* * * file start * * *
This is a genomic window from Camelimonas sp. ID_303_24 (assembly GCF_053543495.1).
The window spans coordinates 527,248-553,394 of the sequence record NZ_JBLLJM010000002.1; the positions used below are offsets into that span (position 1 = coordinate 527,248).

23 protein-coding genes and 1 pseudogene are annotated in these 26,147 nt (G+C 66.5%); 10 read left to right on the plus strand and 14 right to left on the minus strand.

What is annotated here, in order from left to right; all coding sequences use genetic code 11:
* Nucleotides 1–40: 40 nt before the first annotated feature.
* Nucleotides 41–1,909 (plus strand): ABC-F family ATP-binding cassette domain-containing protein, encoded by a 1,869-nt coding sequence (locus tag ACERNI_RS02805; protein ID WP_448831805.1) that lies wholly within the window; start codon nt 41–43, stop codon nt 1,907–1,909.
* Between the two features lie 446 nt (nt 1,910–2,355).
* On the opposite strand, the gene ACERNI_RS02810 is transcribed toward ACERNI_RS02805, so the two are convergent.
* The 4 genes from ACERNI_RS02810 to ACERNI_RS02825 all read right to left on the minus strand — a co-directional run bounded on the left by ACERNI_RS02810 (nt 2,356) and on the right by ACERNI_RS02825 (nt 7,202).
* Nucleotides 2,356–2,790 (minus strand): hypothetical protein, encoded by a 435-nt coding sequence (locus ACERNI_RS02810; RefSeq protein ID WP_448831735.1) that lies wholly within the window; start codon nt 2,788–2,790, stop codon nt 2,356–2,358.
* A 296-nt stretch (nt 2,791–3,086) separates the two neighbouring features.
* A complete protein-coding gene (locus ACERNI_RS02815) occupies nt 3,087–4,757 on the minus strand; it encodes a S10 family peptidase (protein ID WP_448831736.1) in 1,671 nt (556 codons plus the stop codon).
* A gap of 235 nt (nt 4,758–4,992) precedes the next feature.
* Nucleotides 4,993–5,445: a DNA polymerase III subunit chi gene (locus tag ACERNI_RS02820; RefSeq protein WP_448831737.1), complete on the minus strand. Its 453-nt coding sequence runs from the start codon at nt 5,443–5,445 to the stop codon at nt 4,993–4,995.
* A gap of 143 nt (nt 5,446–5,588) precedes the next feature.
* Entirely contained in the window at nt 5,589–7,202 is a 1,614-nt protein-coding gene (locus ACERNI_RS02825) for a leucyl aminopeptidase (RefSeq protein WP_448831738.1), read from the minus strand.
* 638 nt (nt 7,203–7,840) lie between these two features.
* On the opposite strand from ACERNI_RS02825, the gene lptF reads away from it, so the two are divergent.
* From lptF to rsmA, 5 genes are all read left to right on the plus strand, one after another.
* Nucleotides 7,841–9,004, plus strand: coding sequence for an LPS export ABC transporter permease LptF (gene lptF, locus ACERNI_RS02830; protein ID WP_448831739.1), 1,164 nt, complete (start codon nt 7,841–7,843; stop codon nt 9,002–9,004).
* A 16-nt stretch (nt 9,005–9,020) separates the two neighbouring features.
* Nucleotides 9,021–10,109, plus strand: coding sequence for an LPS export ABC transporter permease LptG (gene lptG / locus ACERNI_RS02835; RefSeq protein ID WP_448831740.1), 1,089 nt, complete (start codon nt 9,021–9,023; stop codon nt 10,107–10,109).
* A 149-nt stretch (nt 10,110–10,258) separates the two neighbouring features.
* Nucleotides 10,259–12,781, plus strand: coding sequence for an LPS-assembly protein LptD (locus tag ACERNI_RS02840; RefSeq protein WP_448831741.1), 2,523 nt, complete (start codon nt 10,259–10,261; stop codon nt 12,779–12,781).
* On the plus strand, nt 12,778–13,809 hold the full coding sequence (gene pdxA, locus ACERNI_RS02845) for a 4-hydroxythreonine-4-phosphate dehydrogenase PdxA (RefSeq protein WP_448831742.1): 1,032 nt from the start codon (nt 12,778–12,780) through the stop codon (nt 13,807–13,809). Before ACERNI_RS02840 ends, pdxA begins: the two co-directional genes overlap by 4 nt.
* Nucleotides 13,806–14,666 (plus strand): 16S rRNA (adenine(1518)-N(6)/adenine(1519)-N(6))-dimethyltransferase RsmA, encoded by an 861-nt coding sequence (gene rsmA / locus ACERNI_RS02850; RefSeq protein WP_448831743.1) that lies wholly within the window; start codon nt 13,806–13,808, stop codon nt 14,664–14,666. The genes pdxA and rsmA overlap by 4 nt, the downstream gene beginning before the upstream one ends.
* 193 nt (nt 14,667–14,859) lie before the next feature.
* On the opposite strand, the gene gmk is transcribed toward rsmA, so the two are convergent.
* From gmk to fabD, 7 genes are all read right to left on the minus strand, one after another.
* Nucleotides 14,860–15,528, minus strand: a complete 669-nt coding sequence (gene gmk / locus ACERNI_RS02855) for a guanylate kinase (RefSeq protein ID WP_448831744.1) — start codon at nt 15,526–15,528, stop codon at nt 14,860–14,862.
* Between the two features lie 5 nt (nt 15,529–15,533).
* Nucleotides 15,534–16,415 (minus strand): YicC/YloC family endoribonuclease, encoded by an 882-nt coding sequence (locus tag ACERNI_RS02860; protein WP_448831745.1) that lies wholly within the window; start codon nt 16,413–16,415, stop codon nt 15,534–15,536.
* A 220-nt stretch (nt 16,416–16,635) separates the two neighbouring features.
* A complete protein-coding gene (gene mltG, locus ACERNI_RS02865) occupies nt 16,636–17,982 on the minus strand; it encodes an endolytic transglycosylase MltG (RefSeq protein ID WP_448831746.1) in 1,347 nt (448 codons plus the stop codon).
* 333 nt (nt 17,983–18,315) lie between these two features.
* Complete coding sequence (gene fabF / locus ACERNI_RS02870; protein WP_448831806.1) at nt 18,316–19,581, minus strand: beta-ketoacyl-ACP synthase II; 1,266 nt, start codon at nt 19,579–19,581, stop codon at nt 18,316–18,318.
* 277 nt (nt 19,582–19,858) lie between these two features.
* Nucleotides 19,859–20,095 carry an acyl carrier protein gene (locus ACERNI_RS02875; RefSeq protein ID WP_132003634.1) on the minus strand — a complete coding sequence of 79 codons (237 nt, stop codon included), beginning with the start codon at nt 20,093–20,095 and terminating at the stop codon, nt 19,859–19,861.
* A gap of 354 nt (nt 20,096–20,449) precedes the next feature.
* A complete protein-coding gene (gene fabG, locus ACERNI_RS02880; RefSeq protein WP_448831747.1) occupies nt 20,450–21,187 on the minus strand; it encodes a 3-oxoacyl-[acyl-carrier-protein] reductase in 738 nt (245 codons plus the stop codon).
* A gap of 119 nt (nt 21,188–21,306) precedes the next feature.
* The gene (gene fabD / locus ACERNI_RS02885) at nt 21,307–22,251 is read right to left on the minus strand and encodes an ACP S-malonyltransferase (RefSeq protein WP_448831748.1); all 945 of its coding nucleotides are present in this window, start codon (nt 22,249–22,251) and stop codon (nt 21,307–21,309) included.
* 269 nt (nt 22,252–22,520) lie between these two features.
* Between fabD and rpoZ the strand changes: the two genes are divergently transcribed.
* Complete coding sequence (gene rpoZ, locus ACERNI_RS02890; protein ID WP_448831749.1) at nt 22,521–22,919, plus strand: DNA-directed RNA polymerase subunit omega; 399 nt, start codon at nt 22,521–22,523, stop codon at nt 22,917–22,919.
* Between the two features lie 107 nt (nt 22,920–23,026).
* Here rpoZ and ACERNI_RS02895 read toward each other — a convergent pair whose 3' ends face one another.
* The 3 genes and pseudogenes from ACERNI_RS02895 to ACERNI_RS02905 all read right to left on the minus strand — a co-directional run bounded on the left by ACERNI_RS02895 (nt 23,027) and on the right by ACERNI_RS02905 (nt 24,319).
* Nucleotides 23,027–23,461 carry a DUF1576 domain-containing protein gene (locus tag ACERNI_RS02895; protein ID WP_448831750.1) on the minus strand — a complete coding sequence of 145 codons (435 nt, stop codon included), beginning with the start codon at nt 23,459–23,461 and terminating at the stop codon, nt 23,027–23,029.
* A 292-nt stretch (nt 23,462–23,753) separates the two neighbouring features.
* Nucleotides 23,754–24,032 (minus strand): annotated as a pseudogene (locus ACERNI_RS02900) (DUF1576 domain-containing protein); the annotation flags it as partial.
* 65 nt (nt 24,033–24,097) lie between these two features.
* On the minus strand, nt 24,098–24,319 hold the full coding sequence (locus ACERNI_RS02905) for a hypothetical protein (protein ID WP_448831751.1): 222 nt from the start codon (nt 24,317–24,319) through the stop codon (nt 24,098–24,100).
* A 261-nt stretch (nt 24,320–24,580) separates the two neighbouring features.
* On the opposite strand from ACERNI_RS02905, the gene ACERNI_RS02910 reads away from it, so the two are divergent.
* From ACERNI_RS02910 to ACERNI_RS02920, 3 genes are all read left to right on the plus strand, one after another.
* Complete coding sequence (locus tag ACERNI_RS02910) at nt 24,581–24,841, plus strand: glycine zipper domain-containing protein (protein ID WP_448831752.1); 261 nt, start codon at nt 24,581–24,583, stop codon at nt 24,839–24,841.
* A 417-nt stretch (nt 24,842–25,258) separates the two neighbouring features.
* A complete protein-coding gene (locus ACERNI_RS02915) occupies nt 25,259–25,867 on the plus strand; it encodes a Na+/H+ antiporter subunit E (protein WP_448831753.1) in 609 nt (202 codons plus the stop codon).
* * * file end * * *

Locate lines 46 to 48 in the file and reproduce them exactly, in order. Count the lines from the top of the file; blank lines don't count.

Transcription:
* Between the two features lie 107 nt (nt 22,920–23,026).
* Here rpoZ and ACERNI_RS02895 read toward each other — a convergent pair whose 3' ends face one another.
* The 3 genes and pseudogenes from ACERNI_RS02895 to ACERNI_RS02905 all read right to left on the minus strand — a co-directional run bounded on the left by ACERNI_RS02895 (nt 23,027) and on the right by ACERNI_RS02905 (nt 24,319).